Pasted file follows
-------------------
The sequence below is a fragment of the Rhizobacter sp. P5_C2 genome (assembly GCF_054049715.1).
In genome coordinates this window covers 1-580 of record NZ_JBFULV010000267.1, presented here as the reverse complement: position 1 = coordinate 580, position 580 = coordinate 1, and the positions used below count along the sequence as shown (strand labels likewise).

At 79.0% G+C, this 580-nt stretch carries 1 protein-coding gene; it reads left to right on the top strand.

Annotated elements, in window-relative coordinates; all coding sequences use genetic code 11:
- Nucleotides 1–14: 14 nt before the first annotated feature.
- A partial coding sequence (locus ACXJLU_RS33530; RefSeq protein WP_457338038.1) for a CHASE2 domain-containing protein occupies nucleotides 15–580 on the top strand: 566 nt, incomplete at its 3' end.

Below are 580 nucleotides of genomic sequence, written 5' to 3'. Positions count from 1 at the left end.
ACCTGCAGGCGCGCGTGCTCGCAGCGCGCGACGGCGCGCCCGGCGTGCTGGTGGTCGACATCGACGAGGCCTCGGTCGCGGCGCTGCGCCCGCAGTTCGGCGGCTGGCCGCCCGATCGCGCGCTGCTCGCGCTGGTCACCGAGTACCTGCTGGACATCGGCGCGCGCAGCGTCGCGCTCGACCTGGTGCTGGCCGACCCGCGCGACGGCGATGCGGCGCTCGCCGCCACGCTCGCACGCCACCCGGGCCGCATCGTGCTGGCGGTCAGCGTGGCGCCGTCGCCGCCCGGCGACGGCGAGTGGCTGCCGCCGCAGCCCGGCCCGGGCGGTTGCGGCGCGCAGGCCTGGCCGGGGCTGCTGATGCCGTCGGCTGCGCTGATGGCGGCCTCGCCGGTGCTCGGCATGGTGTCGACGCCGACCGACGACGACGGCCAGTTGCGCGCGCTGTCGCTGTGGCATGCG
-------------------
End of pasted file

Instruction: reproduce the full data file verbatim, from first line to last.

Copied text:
The sequence below is a fragment of the Rhizobacter sp. P5_C2 genome (assembly GCF_054049715.1).
In genome coordinates this window covers 1-580 of record NZ_JBFULV010000267.1, presented here as the reverse complement: position 1 = coordinate 580, position 580 = coordinate 1, and the positions used below count along the sequence as shown (strand labels likewise).

At 79.0% G+C, this 580-nt stretch carries 1 protein-coding gene; it reads left to right on the top strand.

Annotated elements, in window-relative coordinates; all coding sequences use genetic code 11:
- Nucleotides 1–14: 14 nt before the first annotated feature.
- A partial coding sequence (locus ACXJLU_RS33530; RefSeq protein WP_457338038.1) for a CHASE2 domain-containing protein occupies nucleotides 15–580 on the top strand: 566 nt, incomplete at its 3' end.

Below are 580 nucleotides of genomic sequence, written 5' to 3'. Positions count from 1 at the left end.
ACCTGCAGGCGCGCGTGCTCGCAGCGCGCGACGGCGCGCCCGGCGTGCTGGTGGTCGACATCGACGAGGCCTCGGTCGCGGCGCTGCGCCCGCAGTTCGGCGGCTGGCCGCCCGATCGCGCGCTGCTCGCGCTGGTCACCGAGTACCTGCTGGACATCGGCGCGCGCAGCGTCGCGCTCGACCTGGTGCTGGCCGACCCGCGCGACGGCGATGCGGCGCTCGCCGCCACGCTCGCACGCCACCCGGGCCGCATCGTGCTGGCGGTCAGCGTGGCGCCGTCGCCGCCCGGCGACGGCGAGTGGCTGCCGCCGCAGCCCGGCCCGGGCGGTTGCGGCGCGCAGGCCTGGCCGGGGCTGCTGATGCCGTCGGCTGCGCTGATGGCGGCCTCGCCGGTGCTCGGCATGGTGTCGACGCCGACCGACGACGACGGCCAGTTGCGCGCGCTGTCGCTGTGGCATGCG